A Student Went Temporarily Blind After Getting Eyelash Extensions

Photo Credits: Brainsil/ Shutterstock | Image Used for Illustrative Purpose Only

A couple weeks ago, 20-year-old Megan Rixson posted a video to Twitter warning girls about an eyelash extension that went very wrong.

In the now-viral video, Rixson is seen crying, showing off her swollen, red eyes. In the caption, she writes that she temporarily lost her sight for two hours and that her vision continued to be blurred following the appointment.

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The reason for all this side effects? Rixson suspects that the technician used nail glue instead of eyelash glue when applying her individual lash extensions.


Oculoplastic surgeon Keshini Parbhu, MD. explains that nail glue is essential superglue. "Strong adhesives can strip the epithelium, or surface, of the eye. This is extremely painful because the cornea has a lot nerve fibers and cause decreased vision, tearing and sensitivity to light."

Eyelash glue may be a bit more mild, but oculoplastic surgeon Jasmine Mohadjer, MD says all three are essential the same thing, using cyanoacrylates as the adhesive. "Furthermore, there is no regulation on what glue is used, where it is manufactures and what additives and preservatives are used."

The student told BuzzFeed news that her eyes were stinging during the appointment, but they told her not to worry. They said the stinging was pretty normal and she needed to keep holding her eyes open.

"It was burning so much my eyes were naturally closing, but she kept telling me to hold them open," Rixson told BuzzFeed. "After she was done, I sat up on the bed and couldn’t open them. I said, this isn’t normal, but she kept saying it was."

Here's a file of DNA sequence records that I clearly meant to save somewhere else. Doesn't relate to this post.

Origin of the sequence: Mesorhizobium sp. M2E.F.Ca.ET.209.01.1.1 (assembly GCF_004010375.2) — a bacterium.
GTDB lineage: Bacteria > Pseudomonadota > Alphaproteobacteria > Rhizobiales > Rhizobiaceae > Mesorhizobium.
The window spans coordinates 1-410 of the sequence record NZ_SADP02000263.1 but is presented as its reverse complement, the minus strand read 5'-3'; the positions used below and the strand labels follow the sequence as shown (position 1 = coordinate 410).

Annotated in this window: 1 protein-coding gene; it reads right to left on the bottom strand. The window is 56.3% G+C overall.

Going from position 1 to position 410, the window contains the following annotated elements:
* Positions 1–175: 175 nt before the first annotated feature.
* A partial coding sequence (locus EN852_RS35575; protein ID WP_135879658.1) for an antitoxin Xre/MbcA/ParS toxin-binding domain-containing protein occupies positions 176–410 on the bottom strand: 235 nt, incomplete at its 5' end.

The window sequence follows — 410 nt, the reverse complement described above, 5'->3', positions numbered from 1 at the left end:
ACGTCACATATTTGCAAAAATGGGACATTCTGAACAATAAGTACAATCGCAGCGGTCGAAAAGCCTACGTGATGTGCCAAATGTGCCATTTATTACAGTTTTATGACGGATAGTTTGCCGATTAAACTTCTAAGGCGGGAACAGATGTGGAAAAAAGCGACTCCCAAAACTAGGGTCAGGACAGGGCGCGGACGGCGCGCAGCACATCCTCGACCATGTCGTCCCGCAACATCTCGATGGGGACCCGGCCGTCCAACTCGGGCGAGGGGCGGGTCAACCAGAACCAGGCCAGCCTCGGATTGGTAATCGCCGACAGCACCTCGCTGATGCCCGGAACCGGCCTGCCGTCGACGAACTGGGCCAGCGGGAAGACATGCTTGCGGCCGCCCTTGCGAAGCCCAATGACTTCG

About two hours after getting them done, she went to a walk-in clinic where they gave her eye drops and an eye wash to treat them. However, she says her eyes are still recovering. "Occasionally the left eye blurs and both are a tiny bit sore but are getting better every day," she told BuzzFeed.

There isn't really a full-proof way to avoid something like this from happening, but Dr. Parbhu says to make sure you go to an establishment that uses proper supplies and practices good hygiene. "Also make sure you go to someone who is trained and licensed in the application of lash extensions and that they are a certified aesthetician or cosmetologist. If you are at all concerned you should not feel uncomfortable asking to see the lashes, the glue and sterilized forceps prior to getting the extensions." 

Although eyelash extensions are becoming more and more popular, they aren't necessarily good for your eyes. "There is added weight to the lids which affects blink dynamics," says Dr. Parbhu. "Also the glue that is used can form crusting along the base of the lashes." 

"People should be very carful about the things they do around their eyes by non-medical personal," says Dr. Mohadjer. "They can really cause longterm complications and vision loss." 

Eyelash extensions do look beautiful, but it's important before you decide to get them that you know the possible risks involved. 

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